The house has treated me well. Really well. The first time we’ve had a land-base for o so long. A place where we can welcome visitors, grow food, store (and accumulate) stuff comfortably, and listen to birdsong in the morning. A place that is in exactly the same state upon return as it was left. A place to call one’s own.

The work was fantastic too – and NZ IceFest a real success. Huge thanks to Antarctica New Zealand and Christchurch City Council Events for bringing me into the fold. It was a blast. Something for everyone: an immersive art installation, an ice rink, two bars, comedy, music, a magical-looking site, a kids programme, posh dinners and cocktail parties, an Air Force open day, and a science programme too. For my part (responsible for the science and outreach components), I’m pleased with what was delivered – over 100 “real Antarcticans” in a wide range of talks and discussions – about 30 in all – spread over a month. Topical debates, chat-show style interviews, timeless Antarctic Yarns, and the southernmost Café Scientifique, three times a week… all with really engaging speakers. And lots of positive feedback. I’ll write more about the festival, and post some pictures, anon. For a taster of events, you can listen to the IceFest podcasts thanks to Veronika Meduna at Radio New Zealand National.

Now, somehow, I’ve found myself in Wellington, on our boat, surrounded by bags. That’s where Mary Poppins pips me – she has that magical bottomless bag. You don’t see her packing and unpacking and agonizing over logistics of how to get boat, car, bike, bags, and people all to the same place, effortlessly, and with sanity in tact. She remains my hero though, and I strive to achieve her dizzy heights of boundless carefreeness, balanced by thrilling efficacy, in appropriate measure.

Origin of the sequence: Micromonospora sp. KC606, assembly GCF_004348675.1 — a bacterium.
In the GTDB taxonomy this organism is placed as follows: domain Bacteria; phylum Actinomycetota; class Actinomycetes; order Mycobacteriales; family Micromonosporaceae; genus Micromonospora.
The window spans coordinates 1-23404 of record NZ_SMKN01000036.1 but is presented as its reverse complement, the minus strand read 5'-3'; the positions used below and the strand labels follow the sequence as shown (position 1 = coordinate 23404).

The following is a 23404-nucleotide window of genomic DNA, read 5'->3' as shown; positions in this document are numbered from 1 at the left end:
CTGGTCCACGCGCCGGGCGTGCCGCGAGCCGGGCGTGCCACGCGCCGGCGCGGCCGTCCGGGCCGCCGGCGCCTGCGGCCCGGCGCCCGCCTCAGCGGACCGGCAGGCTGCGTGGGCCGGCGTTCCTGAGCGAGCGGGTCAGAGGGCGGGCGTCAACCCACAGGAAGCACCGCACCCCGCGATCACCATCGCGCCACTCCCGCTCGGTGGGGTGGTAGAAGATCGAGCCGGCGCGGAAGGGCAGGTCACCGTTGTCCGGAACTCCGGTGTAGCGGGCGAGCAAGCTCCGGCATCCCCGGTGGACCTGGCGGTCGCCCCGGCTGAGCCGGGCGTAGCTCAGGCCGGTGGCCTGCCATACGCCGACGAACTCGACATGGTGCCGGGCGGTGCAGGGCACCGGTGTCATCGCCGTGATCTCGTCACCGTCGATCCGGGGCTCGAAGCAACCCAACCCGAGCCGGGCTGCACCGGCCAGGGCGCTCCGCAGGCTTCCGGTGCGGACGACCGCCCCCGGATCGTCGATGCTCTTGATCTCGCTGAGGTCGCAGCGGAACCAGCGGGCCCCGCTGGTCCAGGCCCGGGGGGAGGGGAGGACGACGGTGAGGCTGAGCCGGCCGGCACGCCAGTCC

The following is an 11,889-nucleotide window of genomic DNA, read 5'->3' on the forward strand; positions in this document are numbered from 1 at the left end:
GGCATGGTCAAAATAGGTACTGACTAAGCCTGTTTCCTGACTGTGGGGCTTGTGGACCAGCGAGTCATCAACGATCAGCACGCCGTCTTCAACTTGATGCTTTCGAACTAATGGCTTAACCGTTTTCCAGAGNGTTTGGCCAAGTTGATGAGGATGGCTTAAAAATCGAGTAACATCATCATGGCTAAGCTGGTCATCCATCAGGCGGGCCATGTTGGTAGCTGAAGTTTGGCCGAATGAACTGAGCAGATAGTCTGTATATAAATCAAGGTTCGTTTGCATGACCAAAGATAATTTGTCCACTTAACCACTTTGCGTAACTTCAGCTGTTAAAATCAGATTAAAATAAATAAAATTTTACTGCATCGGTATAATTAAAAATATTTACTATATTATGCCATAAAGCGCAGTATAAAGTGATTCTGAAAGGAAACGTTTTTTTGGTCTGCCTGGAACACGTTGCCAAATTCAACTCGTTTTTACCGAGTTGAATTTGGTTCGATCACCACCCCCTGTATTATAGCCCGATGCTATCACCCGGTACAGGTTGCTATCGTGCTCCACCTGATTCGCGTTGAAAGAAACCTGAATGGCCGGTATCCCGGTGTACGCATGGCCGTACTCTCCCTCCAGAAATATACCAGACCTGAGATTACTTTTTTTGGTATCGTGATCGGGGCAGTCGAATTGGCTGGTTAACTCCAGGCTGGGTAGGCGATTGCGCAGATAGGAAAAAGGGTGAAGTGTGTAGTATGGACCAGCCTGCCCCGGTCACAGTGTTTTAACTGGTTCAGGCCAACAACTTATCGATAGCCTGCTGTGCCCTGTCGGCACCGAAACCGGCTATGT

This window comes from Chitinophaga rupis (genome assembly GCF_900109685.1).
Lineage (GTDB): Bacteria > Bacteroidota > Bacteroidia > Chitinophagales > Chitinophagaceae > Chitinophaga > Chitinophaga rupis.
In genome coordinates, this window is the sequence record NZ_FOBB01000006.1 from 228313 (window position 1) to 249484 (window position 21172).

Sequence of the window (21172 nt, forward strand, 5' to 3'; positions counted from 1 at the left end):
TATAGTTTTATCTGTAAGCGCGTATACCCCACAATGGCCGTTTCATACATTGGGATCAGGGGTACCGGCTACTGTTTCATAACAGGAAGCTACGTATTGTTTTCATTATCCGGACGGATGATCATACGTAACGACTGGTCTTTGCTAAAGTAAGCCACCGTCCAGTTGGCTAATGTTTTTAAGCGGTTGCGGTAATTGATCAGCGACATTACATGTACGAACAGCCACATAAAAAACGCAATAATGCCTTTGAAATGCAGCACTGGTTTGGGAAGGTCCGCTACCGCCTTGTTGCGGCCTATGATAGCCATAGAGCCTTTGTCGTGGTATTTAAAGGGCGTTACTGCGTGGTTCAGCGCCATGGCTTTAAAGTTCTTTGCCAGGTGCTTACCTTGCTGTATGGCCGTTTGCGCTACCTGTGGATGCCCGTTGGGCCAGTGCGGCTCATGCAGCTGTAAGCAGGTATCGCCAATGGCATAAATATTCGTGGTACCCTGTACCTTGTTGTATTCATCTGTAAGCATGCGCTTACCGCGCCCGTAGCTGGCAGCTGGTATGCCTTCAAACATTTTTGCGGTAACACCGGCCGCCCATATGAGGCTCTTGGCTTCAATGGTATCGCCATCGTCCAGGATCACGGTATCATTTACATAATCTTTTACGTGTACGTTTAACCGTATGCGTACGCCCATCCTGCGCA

My next job has already begun, but I’m excited to launch myself into it properly. All sorts of projects around putting science in context, and conversations around science: University courses, public engagement activities, building networks,  tailored events, workshops, research and relevance… there are so many opportunities and ideas when you open that can that it’s both exciting and also a little scary. I thank the Faculty of Science at Victoria University of Wellington for not trying to put me in a box.

First, however, and most importantly, my parents are in the country and it’s time to go and spend some good, quality time together. That, without a doubt, is priority number one.

Conkers grow upside down

Who knew – conkers grow upside down.

It’s been a long time since I was in the garden. At all.
Occasionally I go out back to pick a lettuce leaf or two for my sandwich – and that’s always a joy – but that’s about my only reason to go out there. That, and to empty the compost bin: a weekly event. And it’s now far too cold to hang out washing on the line. This is Christchurch, in winter.

But today I went a-weedin. And what did I find there, amidst the jungle of green? That’s right – lettuces! And purple kale! And poppy plants. And I have no idea where the rhubarb has got to. And sprouted conkers.